PETE Mitchell, callsign Maverick (Tom Cruise), has spent over 30 years as one of the Navy’s top aviators, doing exactly what he is best at – flying planes.
But it’s a new era, and the top brass ground Maverick when disobeys orders to test pilot a new high tech plane; that is, until his old friend Iceman (Val Kilmer) steps in, and selects him to go back to his old stomping ground of Top Gun.
At the Naval Flight Academy, Maverick is tasked by Admiral Simpson (Jon Hamm) with a mission.
An Iranian nuclear weapons base is on the verge of readiness, buried in a crater, surrounded by SAMs and fifth gen fighters. They have three weeks to destroy the base before the radioactive materials arrive, and the flight in and out is thought to be impossible.
Maverick has to teach a new generation, one so reliant on technology, the skills he has learnt in a lifetime, in order to not just complete the mission, but survive it. In doing so, he will have to reckon with the mistakes, regrets and memories from his past, not least of which is his relationship with his old wingman Goose, whose son Rooster (Miles Teller) is in his class.
Directed by Joseph Kosinski, Top Gun: Maverick is the sort of movie that they just don’t make anymore, and you can feel it right from the opening credits.
As the Paramount logo fades, a beautiful grainy sunrise-over-the-ocean shot is punctured by the distinctly not modern font displaying Miles Teller’s name, and the dulcet, rockabilly tones of Kenny Loggins classic Highway To The Danger Zone plays, the heart pumps a little bit faster. It’s right here that you realize you’re feeling something you haven’t felt in the cinema for years – genuine excitement.
Thus commences the 2-hour 11 minute magnum opus that is Top Gun: Maverick. From a plot perspective, it’s a genuinely ingenious way to bring back the magic of the first, while modernizing it for the modern era (and Cruise’s advancing age).
The dialogue is slick for the most part, with a bunch of classically cheesy one-liners thrown in for good measure, but always aware of itself. It’s also surprisingly affecting in its emotionality.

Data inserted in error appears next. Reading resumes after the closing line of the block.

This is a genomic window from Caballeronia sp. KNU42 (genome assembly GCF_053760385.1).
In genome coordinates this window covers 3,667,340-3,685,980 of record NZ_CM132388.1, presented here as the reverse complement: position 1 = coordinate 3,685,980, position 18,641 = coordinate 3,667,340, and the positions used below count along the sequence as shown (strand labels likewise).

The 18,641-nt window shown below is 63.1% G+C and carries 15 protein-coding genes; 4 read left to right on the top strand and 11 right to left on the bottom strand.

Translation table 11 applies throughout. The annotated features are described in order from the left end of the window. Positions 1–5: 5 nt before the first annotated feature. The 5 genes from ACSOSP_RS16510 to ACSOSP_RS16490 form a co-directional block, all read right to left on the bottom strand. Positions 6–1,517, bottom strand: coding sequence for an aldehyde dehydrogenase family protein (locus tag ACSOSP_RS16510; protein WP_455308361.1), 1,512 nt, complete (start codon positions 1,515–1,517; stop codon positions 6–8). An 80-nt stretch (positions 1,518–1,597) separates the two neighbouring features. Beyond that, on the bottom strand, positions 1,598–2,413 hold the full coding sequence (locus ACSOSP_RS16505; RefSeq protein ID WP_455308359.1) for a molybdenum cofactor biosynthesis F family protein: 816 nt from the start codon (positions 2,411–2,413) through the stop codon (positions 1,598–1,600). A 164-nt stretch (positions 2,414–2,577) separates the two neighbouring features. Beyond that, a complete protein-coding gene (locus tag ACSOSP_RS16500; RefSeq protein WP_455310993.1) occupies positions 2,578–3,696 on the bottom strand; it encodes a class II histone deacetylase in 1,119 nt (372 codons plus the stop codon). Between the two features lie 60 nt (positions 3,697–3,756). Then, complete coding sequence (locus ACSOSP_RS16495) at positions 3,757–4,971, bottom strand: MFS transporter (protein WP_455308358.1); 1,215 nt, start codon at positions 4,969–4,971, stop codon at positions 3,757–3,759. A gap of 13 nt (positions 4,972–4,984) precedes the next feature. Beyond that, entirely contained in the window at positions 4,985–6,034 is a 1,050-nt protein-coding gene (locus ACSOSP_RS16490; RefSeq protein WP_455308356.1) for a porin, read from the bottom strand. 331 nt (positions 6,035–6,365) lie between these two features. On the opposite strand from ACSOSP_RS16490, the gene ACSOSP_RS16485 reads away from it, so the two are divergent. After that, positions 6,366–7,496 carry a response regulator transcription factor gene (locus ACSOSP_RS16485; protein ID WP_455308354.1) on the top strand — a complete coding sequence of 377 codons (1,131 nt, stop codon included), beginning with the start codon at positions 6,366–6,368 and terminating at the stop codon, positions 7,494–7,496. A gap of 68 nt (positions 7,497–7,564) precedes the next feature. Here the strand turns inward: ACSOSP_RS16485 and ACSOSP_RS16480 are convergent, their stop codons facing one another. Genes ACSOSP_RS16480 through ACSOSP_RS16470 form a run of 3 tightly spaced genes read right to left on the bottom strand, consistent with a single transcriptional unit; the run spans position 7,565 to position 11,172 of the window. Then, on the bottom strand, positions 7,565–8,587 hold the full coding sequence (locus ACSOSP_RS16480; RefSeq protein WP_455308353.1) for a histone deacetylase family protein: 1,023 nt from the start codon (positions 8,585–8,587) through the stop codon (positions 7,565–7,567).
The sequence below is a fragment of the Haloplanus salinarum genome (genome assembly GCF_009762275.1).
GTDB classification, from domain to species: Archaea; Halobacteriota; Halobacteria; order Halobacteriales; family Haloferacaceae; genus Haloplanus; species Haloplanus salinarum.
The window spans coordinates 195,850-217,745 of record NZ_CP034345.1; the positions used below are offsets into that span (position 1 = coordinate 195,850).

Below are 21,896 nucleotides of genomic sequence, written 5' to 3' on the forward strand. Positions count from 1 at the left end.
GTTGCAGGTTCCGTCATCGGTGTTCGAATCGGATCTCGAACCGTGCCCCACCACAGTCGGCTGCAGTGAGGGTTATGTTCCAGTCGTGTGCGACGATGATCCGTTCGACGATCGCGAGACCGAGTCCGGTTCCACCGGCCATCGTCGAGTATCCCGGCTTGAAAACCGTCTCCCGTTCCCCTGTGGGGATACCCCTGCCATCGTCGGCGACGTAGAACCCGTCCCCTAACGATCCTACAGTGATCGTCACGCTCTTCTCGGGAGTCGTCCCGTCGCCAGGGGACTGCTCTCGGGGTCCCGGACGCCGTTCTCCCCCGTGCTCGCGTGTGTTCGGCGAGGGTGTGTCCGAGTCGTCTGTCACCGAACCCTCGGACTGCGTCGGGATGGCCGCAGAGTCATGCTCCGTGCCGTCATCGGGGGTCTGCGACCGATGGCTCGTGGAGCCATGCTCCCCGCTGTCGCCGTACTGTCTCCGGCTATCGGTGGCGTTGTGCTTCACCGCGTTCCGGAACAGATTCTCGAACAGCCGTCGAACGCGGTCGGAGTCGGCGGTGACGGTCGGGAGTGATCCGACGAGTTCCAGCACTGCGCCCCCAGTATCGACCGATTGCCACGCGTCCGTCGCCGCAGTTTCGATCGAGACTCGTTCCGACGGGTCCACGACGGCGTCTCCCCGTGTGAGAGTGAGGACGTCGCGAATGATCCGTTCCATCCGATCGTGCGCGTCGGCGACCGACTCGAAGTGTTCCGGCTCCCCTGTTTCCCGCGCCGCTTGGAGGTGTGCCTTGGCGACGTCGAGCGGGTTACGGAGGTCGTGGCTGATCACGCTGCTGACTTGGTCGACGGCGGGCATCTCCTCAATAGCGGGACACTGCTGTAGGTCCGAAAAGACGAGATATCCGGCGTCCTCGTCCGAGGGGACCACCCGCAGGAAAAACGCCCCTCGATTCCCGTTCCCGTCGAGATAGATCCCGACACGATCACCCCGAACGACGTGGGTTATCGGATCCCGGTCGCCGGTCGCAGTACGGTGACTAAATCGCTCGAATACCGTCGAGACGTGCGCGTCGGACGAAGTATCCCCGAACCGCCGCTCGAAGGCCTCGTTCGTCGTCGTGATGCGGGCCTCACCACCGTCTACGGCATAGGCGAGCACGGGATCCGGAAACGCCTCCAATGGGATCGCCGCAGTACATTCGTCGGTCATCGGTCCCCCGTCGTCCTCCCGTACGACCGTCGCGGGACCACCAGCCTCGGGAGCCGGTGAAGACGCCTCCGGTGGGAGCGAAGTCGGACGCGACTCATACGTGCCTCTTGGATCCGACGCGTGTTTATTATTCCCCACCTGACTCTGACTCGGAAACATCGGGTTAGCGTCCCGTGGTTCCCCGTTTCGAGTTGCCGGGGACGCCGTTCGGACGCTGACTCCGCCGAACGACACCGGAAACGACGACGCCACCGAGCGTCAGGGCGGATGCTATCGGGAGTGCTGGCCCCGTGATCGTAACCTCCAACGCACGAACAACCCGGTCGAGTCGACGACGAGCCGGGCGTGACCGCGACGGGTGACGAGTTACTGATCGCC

Scenes with Kilmer, who famously had his vocal box removed due to cancer, bring a tear to the eye, and Kosinski isn’t tokenistic with his representation of the actor; instead using him to deliver one of the best scenes in the movie.
The cast across the board is uniformly excellent. The newcomers looking for a place in the squad are, due to numbers and by necessity, largely one-dimensional, but that’s ok. The harder edges from the first installment that may not play well in the modern era, like any overt bullying, are rounded off without losing the chemistry, zest and rivalry.
Miles Teller, who strikingly resembles Anthony Edwards Goose from the first movie, is absolutely fantastic, re-cementing his status as one of the best young actors on the scene after a few years of missteps. Jennifer Connolly is also spectacular, bringing some real vintage vibes to the piece.
Ultimately, this is the Tom Cruise show though, and it doesn’t disappoint. This is Cruise on his A-Game, his best performance in years. There’s a joy that shines through in his performance; a little smirk constantly playing behind the eyes, that seems to say to the audience that he, too, feels what they feel; the joyous nostalgia of being back in this world.
The simple pleasures of a time gone by, when all you needed was a cracking soundtrack, a couple of planes flying around, and a game of shirtless beach volleyball to have a hit movie, instead of the modern requirement for hundreds of millions of dollars of CGI.
Cruise is the lifeblood of this film, and indeed in the resurrecting of this character, and the delivery of a film that literally has to be seen in cinemas, he is the lifeblood of the modern theatrical experience.
Top Gun: Maverick is the sort of film that, when first discussed, seemed like a terrible idea. You’d have been forgiven for thinking that surely, there’s no way they can do anything but harm the legacy of the original.
Which is why it’s such a joy that, after you leave the cinema, having witnessed heart, pathos, some incredible action sequences, and a whole heap of sunset-drenched 80’s nostalgia in bomber jackets, you find that they’ve absolutely succeeded.
This is the perfect sequel; perhaps even better than the original.